The Jack of All Trades: Modern Approach Shoes
Whether roadside belaying at Rifle or hiking 10 miles into the Sierra backcountry, most climbers today wear approach shoes. They tend to be more supportive than running shoes, more streamlined than hiking boots, and have stickier soles than any other light shoes on the market.
Dozens of approach shoes are available, nearly all of which are advertised for both hiking and easy climbing. This makes me cringe. Sure, most approach shoes are better than nothing, but unless you’re comfortable soloing 5.9 in flip-flops it’s best to choose wisely when planning to climb in approach shoes. The most important factor in deciding which ones to buy is how they fit your particular feet.
After writing extensive rock and approach shoe reviews for Climbing magazine over the last three years, I’ve become intimately acquainted with what most companies are producing. I have a foot fetish – what can I say? I’ve personally worn the majority of available approach shoes. For the rest, I’ve relied on detailed feedback from more than 20 testers who – just like me – have hiked, scrambled, climbed, and cruised downtown in them.
I’ve chosen the three best climbing approach shoes – all low-tops – from three different companies. All have different features for various applications, but all of these babies will get you to the cliff in style and climb as hard as you push them.
Designed by the late John Bachar, the Scrambler ($110)is aptly named, as it’s basically a souped up rock shoe, more at home on rock than on the trail. The Scrambler has a flat, rubber sole made with Acopa RS rubber, a low toe profile, and generous toe and heel rands. These are the only approach shoes that perform as well as a loose pair of rock shoes, especially on cracks and slabs. All-leather uppers – with a fancy, red and white retro look – guarantee the shoes will stretch and mold to your feet. I sized my pair on the tight side, and am glad I did.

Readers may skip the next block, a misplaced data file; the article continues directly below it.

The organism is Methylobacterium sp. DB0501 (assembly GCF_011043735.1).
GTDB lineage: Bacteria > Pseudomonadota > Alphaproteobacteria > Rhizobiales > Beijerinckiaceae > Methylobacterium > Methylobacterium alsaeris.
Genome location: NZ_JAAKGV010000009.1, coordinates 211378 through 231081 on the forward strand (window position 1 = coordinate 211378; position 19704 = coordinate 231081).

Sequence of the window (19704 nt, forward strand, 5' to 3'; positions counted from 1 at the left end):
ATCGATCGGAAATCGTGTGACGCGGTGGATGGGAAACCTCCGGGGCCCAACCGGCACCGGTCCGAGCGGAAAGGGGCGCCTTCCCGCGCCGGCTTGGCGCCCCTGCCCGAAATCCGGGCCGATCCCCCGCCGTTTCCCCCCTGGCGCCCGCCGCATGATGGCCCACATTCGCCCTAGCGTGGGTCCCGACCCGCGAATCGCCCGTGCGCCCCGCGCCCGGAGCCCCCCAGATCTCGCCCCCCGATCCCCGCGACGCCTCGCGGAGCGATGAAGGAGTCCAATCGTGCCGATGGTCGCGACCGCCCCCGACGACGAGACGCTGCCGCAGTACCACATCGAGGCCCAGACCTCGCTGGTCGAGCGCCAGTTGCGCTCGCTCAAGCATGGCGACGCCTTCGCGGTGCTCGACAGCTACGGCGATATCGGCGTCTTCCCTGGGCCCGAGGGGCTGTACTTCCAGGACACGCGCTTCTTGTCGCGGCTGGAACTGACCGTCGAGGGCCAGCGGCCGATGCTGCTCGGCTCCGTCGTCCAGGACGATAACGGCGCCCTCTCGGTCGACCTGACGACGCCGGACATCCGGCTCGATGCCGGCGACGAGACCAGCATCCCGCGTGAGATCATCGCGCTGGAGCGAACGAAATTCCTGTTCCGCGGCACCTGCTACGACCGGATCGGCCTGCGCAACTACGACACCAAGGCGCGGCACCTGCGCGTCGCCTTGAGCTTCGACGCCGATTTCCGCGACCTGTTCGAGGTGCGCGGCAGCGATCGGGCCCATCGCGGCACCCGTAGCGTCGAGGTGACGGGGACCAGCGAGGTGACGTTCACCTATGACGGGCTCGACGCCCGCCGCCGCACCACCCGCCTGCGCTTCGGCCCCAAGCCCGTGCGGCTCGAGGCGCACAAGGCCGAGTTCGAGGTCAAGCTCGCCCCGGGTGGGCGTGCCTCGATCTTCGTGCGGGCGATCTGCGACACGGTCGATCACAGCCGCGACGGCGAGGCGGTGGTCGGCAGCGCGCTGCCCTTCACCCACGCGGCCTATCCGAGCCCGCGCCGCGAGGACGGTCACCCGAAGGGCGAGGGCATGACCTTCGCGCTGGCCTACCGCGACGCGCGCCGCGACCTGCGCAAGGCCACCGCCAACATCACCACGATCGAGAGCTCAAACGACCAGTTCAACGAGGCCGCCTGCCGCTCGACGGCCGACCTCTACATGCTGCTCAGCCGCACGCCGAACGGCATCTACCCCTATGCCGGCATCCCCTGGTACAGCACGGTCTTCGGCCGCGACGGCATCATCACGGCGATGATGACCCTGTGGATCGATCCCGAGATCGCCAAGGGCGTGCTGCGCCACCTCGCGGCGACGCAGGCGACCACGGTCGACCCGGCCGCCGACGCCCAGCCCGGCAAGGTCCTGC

The trade-off for high performance is the lack of cushion and support for approaches. The wedge-shaped EVA midsole is comfortable and sensitive, but minimal. Very long walks on rough terrain will leave your feet and legs more beat up than with most other, beefier approach shoes.
That said, the Acopa Scrambler made the top three because it fills a niche that no other shoe company has addressed: short trails and miles of rock. Think Flatirons, Joshua Tree, Red Rocks, Bishop, the Gunks, Hueco Tanks …
Five-Ten Guide Tennie
The Guide Tennie ($99)is one of the most popular approach shoes on the market. It’s durable enough for rough approaches, yet it climbs remarkably well. This shoe is a favorite among Yosemite Valley locals. I’m willing to bet the Guide Tennie has climbed El Capitan more than any other approach shoe.
Full, reinforced leather uppers, compression molded EVA midsoles, and a new, internal rocker offer comfortable walking support. Stealth C4 dotted rubber soles are super sticky, and thin enough for high sensitivity on slabs and edges. The high toe rand jams cracks with aplomb and the ankle-to-toe laces offer a fine-tuned fit for climbing.
The down side of the thin, sensitive sole is foot fatigue, noticeable only on super long walks and hours standing in aiders. It doesn’t climb quite as well as Acopa’s Scrambler, but it will take you farther on the trail.
This is a perfect shoe for medium-length approaches, moderate climbing, and big walls routes with some easy free climbing. The Guide Tennie now comes in a narrow-lasted women’s version.
La Sportiva Ganda
The Ganda ($215) is much stiffer than the Scrambler and Guide Tennie, due in part to the board last in the rear of the shoe and the thick rubber sole. It’s also the heaviest of the three, the most durable, and the best suited for long approaches over rough terrain. The Vibram sticky dot rubber compound on the sole grips rock remarkably well but wears quickly over miles of trail. No worries though. The Ganda is made to withstand several resoles.
The Ganda is built around an anatomical polyurethane midsole that molds to your foot. The front of the shoe is slip lasted, giving it more flexibility and comfort for walking. This also improves its smearing performance. The uppers are part leather/part synthetic with sticky rubber heel and toe rands. It also comes with a sock liner stiffener to insert after the approach and before the climb for even better edging than it already has.
The only real drawback to The Ganda is its price – nearly twice the cost of most other approach shoes. But when you’re climbing confidently on the Diamond, the Incredible Hulk, the Tetons, and in the Bugaboos, I bet you won’t miss that extra $100.